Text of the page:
Thyroid Disorders Commonly Underdiagnosed, Putting Patients at Risk for Various Diseases
Cleveland Clinic Florida Details New Advanced Screening, Treatment Options
It is estimated that 200 million people worldwide have some form of thyroid disease with a recent 2017 study showing a significant increase in thyroid cancer in the last 50 years.
Despite widespread incidence of thyroid disorders, doctors fear that far too many cases go undiagnosed. According to Dr. Arlington Lightbourne of The Wellness Center, Nassau, thousands of Bahamians suffer from thyroid disorders.
“Undiagnosed thyroid disease may put patients at risk for certain serious conditions, such as infertility, osteoporosis and cardiovascular diseases,” said Dr. Lightbourne. “From a wellness point of view, there are auto-immune causes that affect the thyroid gland. You eat a food that the body does not appreciate, or you are exposed to some drug that the body does not appreciate and you develop antibodies that attack the thyroid gland. Once you are diagnosed with hyperthyroidism or hypothyroidism, the condition can be managed. Management may involve a medical route or a lifestyle change.”
Rosemarie Metzger, MD, an endocrine surgeon at Cleveland Clinic Florida, specializes in the surgical management of thyroid, parathyroid, and adrenal gland disorders. While not all people with a thyroid disorder will require surgery, there are several types of thyroid disorders that are best managed with surgery. This can include goiter (significant enlargement of the thyroid), nodules (growths inside the thyroid), Graves disease (an autoimmune disease leading to over production of thyroid hormone), and thyroid cancer.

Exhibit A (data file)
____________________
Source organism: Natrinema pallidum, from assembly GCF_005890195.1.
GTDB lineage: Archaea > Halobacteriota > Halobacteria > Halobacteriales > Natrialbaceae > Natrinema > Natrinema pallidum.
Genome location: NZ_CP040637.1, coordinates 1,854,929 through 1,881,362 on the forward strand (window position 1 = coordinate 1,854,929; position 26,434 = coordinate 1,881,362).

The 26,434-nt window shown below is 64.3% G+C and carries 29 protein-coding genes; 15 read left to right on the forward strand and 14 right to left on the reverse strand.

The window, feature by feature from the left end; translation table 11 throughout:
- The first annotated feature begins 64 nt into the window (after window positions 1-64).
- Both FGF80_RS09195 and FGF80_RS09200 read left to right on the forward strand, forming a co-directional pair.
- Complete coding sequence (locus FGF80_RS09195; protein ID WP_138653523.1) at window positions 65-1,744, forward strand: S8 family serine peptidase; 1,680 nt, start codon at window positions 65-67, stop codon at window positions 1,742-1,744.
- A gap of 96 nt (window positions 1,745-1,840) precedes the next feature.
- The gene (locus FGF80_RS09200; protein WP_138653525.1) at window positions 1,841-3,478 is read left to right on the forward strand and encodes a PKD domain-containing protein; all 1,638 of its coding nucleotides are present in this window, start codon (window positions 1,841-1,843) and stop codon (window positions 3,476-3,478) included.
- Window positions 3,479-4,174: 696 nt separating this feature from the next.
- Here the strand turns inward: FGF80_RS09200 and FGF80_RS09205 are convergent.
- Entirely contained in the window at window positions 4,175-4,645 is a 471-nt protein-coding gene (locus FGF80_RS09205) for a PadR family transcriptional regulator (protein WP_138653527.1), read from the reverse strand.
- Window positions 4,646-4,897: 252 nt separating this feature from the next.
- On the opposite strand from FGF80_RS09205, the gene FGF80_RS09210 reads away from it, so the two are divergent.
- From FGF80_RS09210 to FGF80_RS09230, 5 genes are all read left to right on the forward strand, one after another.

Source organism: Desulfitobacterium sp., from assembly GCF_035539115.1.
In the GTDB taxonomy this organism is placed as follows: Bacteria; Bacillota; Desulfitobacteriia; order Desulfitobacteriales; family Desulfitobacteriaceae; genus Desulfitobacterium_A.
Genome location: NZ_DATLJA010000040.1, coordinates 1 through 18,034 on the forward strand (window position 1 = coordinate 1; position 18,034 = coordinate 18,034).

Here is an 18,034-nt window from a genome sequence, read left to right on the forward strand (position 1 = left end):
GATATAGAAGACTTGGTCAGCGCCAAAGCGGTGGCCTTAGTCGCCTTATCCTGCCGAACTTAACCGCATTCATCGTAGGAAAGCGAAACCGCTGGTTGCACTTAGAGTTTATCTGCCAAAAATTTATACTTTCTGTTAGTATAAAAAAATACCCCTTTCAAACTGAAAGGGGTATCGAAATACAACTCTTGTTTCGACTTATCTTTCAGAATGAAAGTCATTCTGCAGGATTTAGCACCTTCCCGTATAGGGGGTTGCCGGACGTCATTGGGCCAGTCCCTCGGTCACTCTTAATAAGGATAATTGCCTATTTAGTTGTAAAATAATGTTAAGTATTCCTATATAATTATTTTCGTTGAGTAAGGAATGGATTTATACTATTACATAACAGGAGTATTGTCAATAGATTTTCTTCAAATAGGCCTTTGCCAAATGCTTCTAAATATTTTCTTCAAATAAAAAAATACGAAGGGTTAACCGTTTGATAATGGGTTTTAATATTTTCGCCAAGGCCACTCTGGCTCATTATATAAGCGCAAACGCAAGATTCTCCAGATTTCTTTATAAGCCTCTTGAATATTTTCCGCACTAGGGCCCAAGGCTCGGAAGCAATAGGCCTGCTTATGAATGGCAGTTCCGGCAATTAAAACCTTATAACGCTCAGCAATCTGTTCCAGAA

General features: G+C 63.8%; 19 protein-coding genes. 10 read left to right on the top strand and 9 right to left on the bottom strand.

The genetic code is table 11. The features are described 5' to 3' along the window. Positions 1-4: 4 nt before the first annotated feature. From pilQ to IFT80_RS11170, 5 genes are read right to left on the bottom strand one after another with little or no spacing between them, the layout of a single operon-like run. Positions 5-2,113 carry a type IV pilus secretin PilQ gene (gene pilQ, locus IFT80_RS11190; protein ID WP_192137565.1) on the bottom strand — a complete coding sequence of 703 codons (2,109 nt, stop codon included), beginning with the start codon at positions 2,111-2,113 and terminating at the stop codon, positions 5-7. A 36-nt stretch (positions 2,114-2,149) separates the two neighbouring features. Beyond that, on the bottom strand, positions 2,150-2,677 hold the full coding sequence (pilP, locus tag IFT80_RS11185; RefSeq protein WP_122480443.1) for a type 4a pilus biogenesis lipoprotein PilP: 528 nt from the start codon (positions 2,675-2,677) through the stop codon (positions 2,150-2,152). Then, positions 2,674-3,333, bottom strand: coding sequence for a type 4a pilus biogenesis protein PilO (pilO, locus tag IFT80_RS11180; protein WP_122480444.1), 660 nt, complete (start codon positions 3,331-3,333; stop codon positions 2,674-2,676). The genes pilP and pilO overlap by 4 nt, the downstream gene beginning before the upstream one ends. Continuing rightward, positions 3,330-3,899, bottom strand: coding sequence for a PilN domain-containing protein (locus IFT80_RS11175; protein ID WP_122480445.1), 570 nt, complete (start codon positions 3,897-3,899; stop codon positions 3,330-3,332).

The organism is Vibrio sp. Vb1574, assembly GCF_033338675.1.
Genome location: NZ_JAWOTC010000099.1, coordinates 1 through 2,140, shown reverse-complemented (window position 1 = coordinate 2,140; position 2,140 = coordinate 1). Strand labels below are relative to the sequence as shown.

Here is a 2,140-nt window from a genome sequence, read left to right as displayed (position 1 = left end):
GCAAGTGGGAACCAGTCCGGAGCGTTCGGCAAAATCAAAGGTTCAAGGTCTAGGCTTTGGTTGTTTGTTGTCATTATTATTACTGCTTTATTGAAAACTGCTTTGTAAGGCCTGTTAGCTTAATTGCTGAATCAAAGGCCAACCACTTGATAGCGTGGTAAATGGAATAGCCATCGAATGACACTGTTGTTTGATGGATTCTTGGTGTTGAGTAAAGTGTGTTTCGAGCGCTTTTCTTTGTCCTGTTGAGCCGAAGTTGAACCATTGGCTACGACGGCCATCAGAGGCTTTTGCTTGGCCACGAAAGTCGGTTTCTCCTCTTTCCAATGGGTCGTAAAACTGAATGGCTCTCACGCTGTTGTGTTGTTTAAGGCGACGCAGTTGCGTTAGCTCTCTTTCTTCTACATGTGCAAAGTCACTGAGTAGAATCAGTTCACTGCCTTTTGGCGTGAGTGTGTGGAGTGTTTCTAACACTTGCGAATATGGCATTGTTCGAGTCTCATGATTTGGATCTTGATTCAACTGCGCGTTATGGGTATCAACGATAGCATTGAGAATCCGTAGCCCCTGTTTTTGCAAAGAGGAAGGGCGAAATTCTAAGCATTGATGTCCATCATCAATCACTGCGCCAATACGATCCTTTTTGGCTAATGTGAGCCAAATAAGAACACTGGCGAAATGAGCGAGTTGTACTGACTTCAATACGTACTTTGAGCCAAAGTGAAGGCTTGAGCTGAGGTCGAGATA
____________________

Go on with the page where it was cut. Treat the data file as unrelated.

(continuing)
Dr. Metzger performs her own office-based ultrasound and ultrasound-guided fine needle aspiration biopsies, if needed, to expedite diagnosis so the proper course of treatment may begin, which can, but not always, include surgery. Even when surgery is recommended, she notes that with today’s advances, most patients are able to avoid an overnight stay in the hospital. According to Dr. Metzger, the average length of an incision for the surgical removal of the thyroid is approximately two inches, although the length of the incision depends on the size of the thyroid. A very large thyroid will understandably require a larger incision for removal.
“I’m very conscientious of the fact that these surgeries include an incision in a highly visible area of the body. I therefore use several techniques to minimize the visibility of the scar,” adds Metzger. “The fact that we specialize in basic and advanced thyroid disorders puts patients at ease that they’re receiving the best and most advanced care available.”
Cleveland Clinic Florida endocrinologists are experts at diagnosing and treating a number of diseases and disorders and are continually ranked in the top ten in the nation by U.S. News & World Report. Endocrine conditions are often complex and involve many systems within the body. It is important to discuss any signs of possible thyroid disease with your doctor and seek treatment if diagnosed, in order to avoid more serious complications.